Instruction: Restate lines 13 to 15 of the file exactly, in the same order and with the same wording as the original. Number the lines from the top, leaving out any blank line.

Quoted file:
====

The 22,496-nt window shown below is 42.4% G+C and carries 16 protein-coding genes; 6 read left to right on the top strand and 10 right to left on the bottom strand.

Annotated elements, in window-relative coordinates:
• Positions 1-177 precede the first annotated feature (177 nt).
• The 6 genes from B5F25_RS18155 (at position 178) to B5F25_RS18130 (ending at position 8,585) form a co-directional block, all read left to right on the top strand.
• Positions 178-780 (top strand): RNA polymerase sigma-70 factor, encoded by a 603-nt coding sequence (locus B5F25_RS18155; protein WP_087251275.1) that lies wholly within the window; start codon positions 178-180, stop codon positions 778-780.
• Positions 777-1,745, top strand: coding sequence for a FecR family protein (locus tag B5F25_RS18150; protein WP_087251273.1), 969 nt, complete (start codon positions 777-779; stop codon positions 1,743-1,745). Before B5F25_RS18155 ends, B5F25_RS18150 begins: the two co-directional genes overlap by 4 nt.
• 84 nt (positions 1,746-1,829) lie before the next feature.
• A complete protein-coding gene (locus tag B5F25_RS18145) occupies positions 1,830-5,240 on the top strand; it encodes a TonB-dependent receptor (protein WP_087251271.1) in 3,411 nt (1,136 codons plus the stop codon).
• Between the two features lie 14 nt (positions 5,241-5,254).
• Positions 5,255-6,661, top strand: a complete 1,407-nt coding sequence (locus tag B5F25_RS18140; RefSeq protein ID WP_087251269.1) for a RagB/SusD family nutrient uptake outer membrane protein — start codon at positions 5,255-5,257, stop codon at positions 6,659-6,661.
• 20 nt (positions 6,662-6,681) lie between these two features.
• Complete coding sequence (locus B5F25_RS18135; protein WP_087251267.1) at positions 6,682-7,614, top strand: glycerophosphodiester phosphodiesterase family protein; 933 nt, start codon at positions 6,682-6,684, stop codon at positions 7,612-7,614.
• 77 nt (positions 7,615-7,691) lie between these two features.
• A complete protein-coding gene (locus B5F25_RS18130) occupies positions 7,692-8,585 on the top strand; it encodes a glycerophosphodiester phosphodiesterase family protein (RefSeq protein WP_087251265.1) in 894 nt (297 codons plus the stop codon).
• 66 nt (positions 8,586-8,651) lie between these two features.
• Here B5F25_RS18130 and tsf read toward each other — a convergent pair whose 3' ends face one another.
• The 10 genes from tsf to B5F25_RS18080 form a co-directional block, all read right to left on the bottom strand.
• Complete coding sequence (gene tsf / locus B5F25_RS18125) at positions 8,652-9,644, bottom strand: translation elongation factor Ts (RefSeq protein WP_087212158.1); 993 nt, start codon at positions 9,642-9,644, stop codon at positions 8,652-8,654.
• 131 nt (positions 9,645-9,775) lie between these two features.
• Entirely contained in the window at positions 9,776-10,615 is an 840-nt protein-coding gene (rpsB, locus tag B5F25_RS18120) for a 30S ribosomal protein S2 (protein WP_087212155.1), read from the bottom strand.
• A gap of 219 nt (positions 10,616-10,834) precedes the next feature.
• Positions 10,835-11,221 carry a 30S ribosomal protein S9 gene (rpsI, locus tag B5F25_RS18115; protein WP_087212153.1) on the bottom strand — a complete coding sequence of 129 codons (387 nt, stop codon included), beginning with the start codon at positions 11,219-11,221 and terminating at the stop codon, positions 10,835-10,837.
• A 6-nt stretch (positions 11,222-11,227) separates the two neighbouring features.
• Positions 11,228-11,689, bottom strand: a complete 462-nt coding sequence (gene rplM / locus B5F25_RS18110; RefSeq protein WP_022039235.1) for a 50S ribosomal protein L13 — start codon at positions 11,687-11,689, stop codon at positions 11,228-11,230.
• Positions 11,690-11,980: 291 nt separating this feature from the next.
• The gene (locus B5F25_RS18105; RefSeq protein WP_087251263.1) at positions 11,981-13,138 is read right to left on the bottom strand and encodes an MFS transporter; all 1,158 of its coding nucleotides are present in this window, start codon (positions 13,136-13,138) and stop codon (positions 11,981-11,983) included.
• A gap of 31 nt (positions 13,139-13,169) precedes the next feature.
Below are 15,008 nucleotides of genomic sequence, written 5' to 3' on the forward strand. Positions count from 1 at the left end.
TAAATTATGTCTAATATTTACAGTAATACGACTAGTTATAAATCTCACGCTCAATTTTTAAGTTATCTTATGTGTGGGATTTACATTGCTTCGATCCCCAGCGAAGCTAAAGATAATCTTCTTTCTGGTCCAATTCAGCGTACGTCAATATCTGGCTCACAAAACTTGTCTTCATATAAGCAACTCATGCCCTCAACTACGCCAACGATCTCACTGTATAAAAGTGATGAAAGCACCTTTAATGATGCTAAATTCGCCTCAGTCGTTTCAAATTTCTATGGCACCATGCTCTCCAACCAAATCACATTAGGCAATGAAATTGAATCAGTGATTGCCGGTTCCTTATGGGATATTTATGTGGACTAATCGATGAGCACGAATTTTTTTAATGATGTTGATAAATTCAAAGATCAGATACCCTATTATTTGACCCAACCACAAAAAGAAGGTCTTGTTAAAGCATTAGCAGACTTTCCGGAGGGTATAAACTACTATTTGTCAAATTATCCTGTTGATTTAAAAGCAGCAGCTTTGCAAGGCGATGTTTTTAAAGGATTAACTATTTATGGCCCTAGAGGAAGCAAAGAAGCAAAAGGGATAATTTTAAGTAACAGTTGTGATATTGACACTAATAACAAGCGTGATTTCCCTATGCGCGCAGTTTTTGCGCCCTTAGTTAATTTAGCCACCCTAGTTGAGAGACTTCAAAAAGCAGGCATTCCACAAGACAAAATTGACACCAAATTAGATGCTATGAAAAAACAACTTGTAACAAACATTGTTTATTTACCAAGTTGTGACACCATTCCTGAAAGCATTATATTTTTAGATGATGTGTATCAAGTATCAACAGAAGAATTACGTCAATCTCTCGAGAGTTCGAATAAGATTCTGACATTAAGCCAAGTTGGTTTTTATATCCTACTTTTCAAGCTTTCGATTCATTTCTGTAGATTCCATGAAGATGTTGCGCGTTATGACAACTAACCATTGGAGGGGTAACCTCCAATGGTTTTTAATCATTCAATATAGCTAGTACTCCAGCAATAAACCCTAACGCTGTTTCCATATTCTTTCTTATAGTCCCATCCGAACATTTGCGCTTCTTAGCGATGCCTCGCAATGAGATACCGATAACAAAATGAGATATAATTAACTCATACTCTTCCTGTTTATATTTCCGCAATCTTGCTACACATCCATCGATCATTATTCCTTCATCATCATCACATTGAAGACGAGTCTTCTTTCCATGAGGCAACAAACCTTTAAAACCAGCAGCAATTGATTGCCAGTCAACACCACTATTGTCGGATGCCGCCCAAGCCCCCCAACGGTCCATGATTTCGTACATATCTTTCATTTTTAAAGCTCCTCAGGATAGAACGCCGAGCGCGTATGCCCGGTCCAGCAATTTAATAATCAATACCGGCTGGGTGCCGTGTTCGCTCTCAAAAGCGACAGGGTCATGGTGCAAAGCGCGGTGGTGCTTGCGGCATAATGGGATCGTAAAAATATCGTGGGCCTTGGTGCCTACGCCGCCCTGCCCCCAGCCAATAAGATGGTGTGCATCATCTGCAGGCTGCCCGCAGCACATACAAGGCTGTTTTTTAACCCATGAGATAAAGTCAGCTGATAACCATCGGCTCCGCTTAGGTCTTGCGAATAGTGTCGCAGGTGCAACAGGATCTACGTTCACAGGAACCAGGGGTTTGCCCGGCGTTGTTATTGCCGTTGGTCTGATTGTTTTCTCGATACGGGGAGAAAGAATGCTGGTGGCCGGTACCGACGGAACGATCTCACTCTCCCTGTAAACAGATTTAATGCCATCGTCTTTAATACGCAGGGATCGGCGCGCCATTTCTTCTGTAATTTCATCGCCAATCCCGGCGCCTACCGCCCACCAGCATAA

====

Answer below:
• 77 nt (positions 7,615-7,691) lie between these two features.
• A complete protein-coding gene (locus B5F25_RS18130) occupies positions 7,692-8,585 on the top strand; it encodes a glycerophosphodiester phosphodiesterase family protein (RefSeq protein WP_087251265.1) in 894 nt (297 codons plus the stop codon).
• 66 nt (positions 8,586-8,651) lie between these two features.